For an hour, the trio engaged in one of their most vicious and wild performances, a breathless and incredibly powerful expression of pain and anger not at what happened to George Floyd, but to the inherent racism at America’s core. In one monologue, Jason even takes the music industry to task for not doing enough to support the Black Lives Matter movement and the decades it spent exploiting black culture to turn a profit.
“Atlantic Records. Sony Records. Interscope Records. RCA Records, Def Jam, Island, Spotify, Apple Music, Amazon, show up for black people,” he snarls in the middle of One Of Us. “You love black culture? Show up for black people.”
These days, Jason has even more weight on his shoulders than the war he’s waging against racial and economic injustice. That’s because there’s even more at stake since he and his wife, New Zealand-born songwriter Gin Wigmore, became parents. Their first son was born in September 2017, their second in March 2020. Towards the end of our interview, his eldest, Pascal, wanders into the room asking if he can have some honey. And despite the spite and malice in FEVER 333’s songs, and despite what Jason has said over the last 90 minutes, he visibly melts when he sees his son. It’s a beautiful moment of pure, unadulterated joy, but also a perfect reminder of why Jason fights so hard for the things he loves and believes in – and what keeps him motivated. If he was ever worried that the fire burning inside him was starting to flicker, that the weight he carries – the burden of existence that he has chosen, but also feels he has no choice but to fight against – was starting to break him, his sons give him the energy to continue doing what he does. The unconditional love of his black heritage still motivates him – as an artist, as an activist, as a human – but now the extreme responsibility of fatherhood, and the unconditional love for his kids, has been added to the equation.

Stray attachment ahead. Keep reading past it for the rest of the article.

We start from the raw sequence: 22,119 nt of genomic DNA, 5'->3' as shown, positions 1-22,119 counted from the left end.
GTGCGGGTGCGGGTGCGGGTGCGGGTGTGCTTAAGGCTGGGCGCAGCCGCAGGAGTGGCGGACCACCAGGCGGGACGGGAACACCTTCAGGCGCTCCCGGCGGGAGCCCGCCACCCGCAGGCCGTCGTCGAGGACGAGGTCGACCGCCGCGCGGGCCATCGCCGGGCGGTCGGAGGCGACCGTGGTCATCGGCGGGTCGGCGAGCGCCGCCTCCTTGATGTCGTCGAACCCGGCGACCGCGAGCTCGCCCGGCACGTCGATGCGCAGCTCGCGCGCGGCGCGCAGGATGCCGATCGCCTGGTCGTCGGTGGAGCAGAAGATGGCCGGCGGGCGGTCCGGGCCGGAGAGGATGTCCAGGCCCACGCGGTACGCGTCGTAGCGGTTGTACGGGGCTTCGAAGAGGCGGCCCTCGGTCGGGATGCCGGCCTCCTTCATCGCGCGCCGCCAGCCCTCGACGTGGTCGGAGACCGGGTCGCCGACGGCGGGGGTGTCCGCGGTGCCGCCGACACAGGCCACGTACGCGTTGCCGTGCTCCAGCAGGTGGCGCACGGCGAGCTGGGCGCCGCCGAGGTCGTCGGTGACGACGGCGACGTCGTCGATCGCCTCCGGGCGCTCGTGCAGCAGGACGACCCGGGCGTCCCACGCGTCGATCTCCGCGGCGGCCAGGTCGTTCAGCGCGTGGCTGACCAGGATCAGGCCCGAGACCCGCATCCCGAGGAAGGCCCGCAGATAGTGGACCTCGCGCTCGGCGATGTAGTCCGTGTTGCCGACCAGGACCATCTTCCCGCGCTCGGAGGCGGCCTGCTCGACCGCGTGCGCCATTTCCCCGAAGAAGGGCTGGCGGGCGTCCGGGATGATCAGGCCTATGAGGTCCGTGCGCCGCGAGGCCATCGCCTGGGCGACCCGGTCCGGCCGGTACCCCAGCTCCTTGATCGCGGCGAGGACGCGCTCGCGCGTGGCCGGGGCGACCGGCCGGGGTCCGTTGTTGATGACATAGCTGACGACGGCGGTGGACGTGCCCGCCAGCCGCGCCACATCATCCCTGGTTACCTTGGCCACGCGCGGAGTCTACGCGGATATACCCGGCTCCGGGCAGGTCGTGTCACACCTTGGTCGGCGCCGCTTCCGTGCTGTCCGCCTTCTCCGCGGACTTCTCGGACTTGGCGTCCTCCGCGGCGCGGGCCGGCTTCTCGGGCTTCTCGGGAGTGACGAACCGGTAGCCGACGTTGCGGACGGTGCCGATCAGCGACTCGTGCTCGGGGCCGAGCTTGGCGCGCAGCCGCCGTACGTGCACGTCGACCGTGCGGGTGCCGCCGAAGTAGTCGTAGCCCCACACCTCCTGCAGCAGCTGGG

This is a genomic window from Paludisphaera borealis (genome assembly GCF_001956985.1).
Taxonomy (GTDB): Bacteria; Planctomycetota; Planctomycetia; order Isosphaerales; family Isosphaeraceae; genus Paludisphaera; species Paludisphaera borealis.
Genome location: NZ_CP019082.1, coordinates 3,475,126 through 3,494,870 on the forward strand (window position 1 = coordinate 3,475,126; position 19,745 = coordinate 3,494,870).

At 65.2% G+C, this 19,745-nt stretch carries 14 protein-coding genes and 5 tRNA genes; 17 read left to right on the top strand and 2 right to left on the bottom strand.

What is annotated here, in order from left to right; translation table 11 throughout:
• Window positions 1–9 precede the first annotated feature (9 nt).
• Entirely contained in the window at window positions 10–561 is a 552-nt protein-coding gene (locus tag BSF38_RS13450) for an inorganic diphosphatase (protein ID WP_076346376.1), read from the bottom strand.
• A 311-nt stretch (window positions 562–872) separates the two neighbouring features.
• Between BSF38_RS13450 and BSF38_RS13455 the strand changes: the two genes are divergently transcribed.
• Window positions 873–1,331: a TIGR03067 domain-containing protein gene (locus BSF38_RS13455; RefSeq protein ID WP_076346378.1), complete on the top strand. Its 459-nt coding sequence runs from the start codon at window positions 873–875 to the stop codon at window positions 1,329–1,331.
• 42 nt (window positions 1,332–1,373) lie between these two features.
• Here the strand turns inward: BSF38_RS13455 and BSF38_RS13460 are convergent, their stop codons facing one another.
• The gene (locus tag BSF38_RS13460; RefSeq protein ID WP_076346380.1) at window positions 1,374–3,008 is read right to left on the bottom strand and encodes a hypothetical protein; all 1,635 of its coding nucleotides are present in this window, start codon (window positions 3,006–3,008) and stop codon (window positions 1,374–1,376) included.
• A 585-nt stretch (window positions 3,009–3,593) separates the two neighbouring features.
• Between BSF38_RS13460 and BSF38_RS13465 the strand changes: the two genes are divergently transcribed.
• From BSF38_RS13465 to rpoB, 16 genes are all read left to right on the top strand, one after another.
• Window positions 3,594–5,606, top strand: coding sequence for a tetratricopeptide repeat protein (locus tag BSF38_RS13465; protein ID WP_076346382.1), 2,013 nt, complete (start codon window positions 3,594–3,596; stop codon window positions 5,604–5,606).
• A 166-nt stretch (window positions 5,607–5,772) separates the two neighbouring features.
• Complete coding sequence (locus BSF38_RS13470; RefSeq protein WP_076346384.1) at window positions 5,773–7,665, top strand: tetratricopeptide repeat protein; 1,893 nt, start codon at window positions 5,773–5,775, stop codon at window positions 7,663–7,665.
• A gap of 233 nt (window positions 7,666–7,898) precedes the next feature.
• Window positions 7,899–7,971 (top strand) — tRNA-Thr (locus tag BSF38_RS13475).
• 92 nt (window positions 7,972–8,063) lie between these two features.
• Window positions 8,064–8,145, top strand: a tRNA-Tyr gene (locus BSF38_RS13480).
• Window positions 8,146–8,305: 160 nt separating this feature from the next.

“I think before it was just that I love my people,” he ponders about his motivations. “I love the culture from which I come. I see the beauty in what we are and what we can be as black people and I try not to be discouraged fully. Ultimately, for me, I have to believe it’s like God. I think a lot of black faith in God is because we need some shit to believe in. We need to justify why this shit is happening. So I believe that the fire keeps going first and foremost because I have to. And I don’t even know if that’s a fucking...”
He pauses on the expletive, searching as he often does, for the right words. Yet this time, a hint of vulnerability and desperation and uncertainty creeps into his voice.
“I don’t even know if that’s the right way to do anything, but it is because I have to. But now, firstly for me are my sons. I’ve got to try my fucking hardest to make sure that I leave them with a world with the least amount of debt, culturally, environmentally, societally. I have to try my best, because you never really know when you’re going to go, right? You never know. I have no idea, I could be gone tomorrow. And I don’t know what happens after that, but I do believe in the energy that we share while we’re here and I want to make sure that the energy that I invest on this planet will be beneficial to my sons.”